- Merino Wool Socks! Trust me, you will thank me for introducing you to these. Before we began hiking with the kids, I had NO IDEA HOW GREAT WOOL SOCKS are! I’ll be honest, after we began wearing wool socks to hike, I came home and replaced all my daily wear socks with wool. Yes, they are that great. Don’t believe me? Well, try them for yourself. DarnTough (made in America…yay!) or SmartWool are great options.
- Great Hiking Shoes- It’s no secret that my favorite hiking shoes of all time are CS Ultra Salomon shoes. I have also fallen in love with my Keen Rose sandals. You can read more about my recommendations for hiking shoes for men, women, and children in my Wide Toe Box Shoes post.
- Hiking Clothes- I am in favor of simplifying my packing on all my trips whether they be National Parks vacations, beach trips, or camping. Here are a few of my favorites. I generally just search for similar items for the kids as well. You can shop my Amazon store to get a better idea of all my favorites.
- Snacks-Okay, I know this is no brainer, but just trying to be complete here. My kids have nut allergies so I have to be creative, but we always bring Skittles for that added incentive of going when we can’t go any more. Of course, we bring healthy snacks too like Quest protein bars for the non-nut allergic crew, and Enjoy Life Trail Mix for the others.
- National Park Specific Essentials-You simply have to pack a Your Passport To The National Parks book. I also recommend trail maps, national park guides, and outdoor nature pocket guides for birds and plants specific to the region.Finally,don’t forget your National Park Pass. (Yes, sadly we have done this…smacking head against dashboard as we pull up to the gate and pay AGAIN 🙁 ) They are $80 per year and will get you and
all passengers in a personal vehicle at per-vehicle fee areas or up to 4 adults at sites that charge per person (kids 15 & under get in free). REI will donate 10% of sale proceeds through 2021 to the National Park Foundation!
“It is an incalculable added pleasure to any one’s sum of happiness if he or she grows to know, even slightly and imperfectly, how to read and enjoy the wonder-book of nature.” Theodore Roosevelt
Best US National Parks For Kids
Great Smoky Mountains National Park
Okay, you got me. My bias is clear here. If you’ve read my blog very long, you know that I consider the Great Smoky Mountains National Park to be my “home”, but don’t think that I am only suggesting it based on that bias. In fact, I’m in good company since over 11 million other folks have the Smoky Mountains on their must do list of US National Parks every year!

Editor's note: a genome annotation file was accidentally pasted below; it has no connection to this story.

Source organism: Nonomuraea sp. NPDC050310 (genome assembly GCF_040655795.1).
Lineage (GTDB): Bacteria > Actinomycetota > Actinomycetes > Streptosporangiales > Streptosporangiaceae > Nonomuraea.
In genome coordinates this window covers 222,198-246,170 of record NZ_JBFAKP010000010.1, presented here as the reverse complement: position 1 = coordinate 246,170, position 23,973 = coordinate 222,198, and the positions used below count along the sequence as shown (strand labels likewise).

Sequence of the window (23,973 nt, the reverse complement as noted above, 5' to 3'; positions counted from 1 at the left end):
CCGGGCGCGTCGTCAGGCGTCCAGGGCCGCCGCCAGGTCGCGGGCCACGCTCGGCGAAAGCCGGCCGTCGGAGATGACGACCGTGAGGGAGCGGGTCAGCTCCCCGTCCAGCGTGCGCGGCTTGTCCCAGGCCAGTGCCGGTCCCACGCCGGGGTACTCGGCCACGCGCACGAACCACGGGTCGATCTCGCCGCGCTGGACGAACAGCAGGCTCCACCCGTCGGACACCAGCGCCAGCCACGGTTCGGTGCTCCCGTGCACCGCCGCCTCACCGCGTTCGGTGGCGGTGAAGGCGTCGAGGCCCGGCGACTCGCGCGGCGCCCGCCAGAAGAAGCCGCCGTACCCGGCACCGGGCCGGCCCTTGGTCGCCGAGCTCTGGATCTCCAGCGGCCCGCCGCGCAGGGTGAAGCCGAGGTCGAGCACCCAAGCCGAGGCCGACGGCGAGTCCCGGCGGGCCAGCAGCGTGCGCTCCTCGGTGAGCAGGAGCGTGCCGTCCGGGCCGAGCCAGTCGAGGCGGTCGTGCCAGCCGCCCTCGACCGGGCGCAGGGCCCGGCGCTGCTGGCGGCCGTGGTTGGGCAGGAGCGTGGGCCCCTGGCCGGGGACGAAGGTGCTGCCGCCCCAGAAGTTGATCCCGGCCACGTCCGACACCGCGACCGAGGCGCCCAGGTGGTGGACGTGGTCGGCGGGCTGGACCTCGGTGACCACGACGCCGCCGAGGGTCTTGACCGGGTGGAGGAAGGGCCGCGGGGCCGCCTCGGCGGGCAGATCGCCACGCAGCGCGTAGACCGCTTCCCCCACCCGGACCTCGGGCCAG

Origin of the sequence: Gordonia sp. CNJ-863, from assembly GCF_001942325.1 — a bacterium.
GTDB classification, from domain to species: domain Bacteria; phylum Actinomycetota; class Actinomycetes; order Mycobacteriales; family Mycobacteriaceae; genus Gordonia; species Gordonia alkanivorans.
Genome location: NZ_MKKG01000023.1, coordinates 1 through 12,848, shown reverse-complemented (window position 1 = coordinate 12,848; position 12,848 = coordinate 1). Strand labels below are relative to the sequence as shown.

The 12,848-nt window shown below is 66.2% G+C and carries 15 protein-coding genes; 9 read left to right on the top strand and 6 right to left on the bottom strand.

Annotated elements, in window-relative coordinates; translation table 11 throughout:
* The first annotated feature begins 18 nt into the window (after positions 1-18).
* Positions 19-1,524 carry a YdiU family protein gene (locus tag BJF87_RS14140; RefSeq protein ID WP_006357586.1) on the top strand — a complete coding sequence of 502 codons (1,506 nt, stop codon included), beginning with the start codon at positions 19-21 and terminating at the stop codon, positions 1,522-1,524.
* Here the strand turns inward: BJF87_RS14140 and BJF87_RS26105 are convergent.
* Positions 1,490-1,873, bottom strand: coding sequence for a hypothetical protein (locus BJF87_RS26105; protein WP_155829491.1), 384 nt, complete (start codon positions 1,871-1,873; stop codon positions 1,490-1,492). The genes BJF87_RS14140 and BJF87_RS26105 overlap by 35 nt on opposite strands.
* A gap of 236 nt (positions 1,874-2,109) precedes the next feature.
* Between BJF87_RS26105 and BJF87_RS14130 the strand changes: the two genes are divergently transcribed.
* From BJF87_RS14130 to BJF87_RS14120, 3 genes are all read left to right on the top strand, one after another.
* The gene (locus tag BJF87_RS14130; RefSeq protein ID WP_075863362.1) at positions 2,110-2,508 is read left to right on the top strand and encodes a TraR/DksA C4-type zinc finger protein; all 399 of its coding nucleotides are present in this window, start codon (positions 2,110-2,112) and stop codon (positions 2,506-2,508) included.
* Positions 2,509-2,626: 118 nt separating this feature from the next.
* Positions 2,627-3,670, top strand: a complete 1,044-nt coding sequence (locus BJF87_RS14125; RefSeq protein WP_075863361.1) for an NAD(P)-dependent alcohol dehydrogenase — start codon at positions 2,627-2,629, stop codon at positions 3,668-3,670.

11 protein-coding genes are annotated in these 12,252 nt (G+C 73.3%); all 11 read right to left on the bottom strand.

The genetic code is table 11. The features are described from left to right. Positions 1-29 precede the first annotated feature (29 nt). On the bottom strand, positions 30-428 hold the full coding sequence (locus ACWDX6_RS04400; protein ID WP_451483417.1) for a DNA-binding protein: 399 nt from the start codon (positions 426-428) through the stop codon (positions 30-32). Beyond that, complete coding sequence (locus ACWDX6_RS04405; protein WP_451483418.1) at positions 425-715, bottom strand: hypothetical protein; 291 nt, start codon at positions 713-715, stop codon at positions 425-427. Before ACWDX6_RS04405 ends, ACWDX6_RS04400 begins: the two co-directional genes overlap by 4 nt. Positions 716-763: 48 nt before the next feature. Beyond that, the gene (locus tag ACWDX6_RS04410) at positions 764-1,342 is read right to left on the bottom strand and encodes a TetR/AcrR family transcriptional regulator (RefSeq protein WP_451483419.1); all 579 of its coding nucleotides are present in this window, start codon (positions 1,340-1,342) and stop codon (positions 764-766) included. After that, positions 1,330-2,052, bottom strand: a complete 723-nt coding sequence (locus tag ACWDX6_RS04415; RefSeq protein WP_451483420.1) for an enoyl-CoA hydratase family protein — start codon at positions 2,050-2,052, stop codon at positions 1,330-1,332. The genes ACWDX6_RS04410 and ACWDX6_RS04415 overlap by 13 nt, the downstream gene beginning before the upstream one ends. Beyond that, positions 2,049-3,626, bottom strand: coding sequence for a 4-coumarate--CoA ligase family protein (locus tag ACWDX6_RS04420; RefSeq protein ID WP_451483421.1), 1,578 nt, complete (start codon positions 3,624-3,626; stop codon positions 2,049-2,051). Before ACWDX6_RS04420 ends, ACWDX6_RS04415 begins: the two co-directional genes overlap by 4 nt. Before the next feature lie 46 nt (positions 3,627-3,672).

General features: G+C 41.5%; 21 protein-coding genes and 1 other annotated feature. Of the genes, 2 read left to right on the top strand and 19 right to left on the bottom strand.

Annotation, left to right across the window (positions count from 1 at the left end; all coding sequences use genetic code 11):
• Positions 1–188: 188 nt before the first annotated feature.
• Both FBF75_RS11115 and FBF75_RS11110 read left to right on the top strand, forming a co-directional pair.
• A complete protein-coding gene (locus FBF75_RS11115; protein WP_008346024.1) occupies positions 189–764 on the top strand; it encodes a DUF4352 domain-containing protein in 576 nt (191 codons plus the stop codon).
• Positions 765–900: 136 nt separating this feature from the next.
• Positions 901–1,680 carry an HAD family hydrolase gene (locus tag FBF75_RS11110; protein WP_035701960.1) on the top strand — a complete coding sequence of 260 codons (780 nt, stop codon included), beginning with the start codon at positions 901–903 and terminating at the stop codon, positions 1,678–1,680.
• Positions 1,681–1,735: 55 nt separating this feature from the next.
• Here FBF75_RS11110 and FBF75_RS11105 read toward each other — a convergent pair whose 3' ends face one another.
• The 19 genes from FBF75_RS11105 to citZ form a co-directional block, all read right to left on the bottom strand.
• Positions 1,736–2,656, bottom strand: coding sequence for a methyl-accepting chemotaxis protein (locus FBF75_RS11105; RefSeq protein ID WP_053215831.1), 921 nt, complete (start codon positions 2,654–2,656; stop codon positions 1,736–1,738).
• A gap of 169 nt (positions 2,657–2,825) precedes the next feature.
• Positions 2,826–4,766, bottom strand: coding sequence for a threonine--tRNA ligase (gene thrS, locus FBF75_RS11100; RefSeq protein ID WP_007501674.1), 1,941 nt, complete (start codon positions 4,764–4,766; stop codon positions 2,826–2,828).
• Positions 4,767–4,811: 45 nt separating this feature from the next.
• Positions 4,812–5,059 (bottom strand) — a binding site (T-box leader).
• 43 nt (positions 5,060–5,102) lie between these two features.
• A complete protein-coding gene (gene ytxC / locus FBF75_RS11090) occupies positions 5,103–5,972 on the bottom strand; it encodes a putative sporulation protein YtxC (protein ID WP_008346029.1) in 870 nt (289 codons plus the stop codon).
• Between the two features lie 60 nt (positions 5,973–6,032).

There is seemingly no end to the list of family friendly things to do in the Smoky Mountains. Our family favorites include hiking to Clingmans Dome, visiting Cataloochee Valley, and driving through Cades Cove in search of bears. If you are up for a real adventure, consider riding ATV’s at Bluff Mountain In Pigeon Forge or white water rafting on the Little Pigeon River.
Grand Canyon National Park
Can you really say that your family loves national parks and not visit the Grand Canyon? No, of course not. It was pretty easy to compile the list of national parks we had to visit first because they were the ones that had been on my list since a child. I dare say if you ask any American child to name some National Parks, the Grand Canyon is going to be on the list. It did not disappoint.
We visited the Grand Canyon in early May so the roads were not open to the Grand Canyon North Rim yet. However, this did not diminish our time in The Grand Canyon as you can see the Grand Canyon South Rim is stunning to behold!
I’m still baffled by the amount of Elk we saw in the park. If anyone can explain to me how it is that we saw more Elk in the Grand Canyon where there is no obvious water source, than we did in the Rocky Mountain National Park, I’d love to know! Even the park rangers couldn’t answer that question!
In addition to the amazing views and the wildlife, the kids will also enjoy watching the Grand Canyon train pull in and out of the depot.
The Grand Canyon Railway runs daily from Williams, AZ taking passengers on an amazing journey into the Canyon.
Rocky Mountain National Park
Don’t let the thought of insurmountable summits and rugged terrain keep you from taking the family to the Rockies! There are plenty of beautiful scenes that can be enjoyed from the car, but there are also plenty of great Rocky Mountain National Park hikes that can be enjoyed by even the youngest in your crew.
Bear Lake Trail and Alberta Falls